The Un-thirties: The Other Side of Depression-era Literature


American/Diaspora / Interdisciplinary Humanities

Sara Rutkowski (Kingsborough Community College, CUNY)

Depression-era literature is often regarded in stark contrast to the periods that frame it—the 1920s and the postwar—which have been deemed altogether more compatible with each other both thematically and stylistically. American writers of the Thirties, as the story goes, tended to immerse themselves in the political culture of the period, eschewing modernist concerns in favor of deterministic narratives that offered scathing social criticism and echoed a leftist agenda. Indeed, the period has been critically defined by the work of writers like John Steinbeck, Jack Conroy, James Agee, Michael Gold, and Richard Wright and more generally by the mode of the proletarian genre.

Critics such as Michael Denning and Michael Szalay have in recent years done much to showcase the Thirties as a dynamic period of literary invention that would anticipate the personal, surreal, and darkly comic narratives of the postwar writers. Yet more work can be done to challenge the literary-historical paradigm of Depression-era literature as deeply and necessarily entwined with political discourse and the proletarian genre.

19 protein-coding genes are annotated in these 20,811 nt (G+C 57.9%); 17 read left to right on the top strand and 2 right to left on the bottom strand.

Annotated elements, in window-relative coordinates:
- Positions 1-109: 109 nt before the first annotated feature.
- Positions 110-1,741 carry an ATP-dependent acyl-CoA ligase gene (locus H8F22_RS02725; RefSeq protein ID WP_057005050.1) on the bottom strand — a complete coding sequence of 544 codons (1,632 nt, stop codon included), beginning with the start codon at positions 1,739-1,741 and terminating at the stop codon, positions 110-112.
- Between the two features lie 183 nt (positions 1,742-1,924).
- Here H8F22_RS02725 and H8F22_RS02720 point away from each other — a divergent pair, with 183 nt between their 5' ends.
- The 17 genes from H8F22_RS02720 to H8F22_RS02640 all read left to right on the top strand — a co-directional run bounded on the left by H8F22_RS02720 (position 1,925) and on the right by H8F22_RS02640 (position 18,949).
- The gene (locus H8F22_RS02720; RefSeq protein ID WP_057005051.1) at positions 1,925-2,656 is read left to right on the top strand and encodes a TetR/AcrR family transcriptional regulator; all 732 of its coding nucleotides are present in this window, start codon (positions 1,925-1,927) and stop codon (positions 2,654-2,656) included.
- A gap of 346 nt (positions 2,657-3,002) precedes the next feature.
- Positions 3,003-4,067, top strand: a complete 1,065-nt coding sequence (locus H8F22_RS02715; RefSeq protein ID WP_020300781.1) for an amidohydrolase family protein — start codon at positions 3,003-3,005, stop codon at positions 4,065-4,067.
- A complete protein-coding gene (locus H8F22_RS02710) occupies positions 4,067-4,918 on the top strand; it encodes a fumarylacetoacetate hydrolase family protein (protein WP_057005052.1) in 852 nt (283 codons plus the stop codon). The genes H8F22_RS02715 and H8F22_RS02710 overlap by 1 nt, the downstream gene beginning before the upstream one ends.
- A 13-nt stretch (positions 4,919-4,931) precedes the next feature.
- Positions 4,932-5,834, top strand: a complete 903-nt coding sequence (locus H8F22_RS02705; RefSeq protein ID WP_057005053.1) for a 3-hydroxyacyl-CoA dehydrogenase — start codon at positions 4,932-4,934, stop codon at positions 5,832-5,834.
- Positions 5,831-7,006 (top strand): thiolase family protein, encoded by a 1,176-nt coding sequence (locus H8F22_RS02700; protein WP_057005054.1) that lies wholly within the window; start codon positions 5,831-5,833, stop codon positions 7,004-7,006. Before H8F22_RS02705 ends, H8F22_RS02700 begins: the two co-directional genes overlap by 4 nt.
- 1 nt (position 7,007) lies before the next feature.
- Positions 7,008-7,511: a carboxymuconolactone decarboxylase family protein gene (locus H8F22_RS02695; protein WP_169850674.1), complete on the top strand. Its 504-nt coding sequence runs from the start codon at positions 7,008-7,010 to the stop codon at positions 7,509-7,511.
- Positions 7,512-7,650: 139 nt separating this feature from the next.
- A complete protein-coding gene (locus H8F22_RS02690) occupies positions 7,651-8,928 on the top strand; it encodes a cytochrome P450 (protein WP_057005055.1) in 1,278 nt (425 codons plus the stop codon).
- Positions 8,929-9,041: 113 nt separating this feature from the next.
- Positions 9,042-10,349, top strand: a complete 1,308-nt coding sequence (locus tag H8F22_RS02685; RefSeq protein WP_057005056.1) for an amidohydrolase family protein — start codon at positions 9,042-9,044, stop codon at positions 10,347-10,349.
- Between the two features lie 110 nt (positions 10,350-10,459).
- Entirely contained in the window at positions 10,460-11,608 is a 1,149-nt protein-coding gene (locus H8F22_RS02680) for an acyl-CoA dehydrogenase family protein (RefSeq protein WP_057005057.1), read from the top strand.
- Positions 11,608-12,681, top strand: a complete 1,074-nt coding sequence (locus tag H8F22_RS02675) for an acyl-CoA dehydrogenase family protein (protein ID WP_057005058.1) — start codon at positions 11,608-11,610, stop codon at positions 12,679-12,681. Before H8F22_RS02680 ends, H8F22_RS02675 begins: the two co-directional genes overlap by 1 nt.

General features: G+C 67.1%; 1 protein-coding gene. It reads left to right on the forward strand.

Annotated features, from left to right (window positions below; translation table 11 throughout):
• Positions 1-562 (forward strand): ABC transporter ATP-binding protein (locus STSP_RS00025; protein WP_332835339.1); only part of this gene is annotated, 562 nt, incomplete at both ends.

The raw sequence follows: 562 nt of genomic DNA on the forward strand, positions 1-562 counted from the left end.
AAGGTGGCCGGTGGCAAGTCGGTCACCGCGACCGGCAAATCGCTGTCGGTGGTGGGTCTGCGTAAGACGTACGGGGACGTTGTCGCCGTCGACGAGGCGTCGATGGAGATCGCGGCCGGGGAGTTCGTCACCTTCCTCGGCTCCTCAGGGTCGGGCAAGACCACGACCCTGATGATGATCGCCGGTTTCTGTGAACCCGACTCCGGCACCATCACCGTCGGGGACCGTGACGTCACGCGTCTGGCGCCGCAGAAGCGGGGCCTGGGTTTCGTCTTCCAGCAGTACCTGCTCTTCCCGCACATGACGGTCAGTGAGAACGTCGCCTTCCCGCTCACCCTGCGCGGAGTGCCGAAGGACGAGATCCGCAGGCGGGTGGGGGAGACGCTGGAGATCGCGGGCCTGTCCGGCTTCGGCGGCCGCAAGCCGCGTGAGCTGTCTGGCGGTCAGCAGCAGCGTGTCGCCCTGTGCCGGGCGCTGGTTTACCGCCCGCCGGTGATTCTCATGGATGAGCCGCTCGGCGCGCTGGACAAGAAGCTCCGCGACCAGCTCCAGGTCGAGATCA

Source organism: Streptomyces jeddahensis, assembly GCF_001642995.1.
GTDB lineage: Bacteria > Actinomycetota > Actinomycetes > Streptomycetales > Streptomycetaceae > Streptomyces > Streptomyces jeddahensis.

Proposals are invited that address the other side of writers and writing from the 1930s.

Themes to consider include but are not limited to:

Humorous and satirical fiction and poetry of the 1930s

Fantasy and horror texts from the 1930s

Harlem Renaissance writers of the 1930s

Work from the 1930s of notable postwar writers (eg: Ralph Ellison and John Cheever)

Modernist writing in the 1930s

Lesser known or forgotten Thirties writers

Expatriate writers (eg: Gertrude Stein and Henry Miller)

The Detective form


American writing from the 1930s was funnier, freakier, and more personal than many critics have painted it. This panel explores Depression-era literature from a fresh perspective, unearthing the voices of the Thirties that looked past the proletariat for inspiration and lay the groundwork for a new body of humorous, surreal, confessional, and autobiographical literature in the postwar era.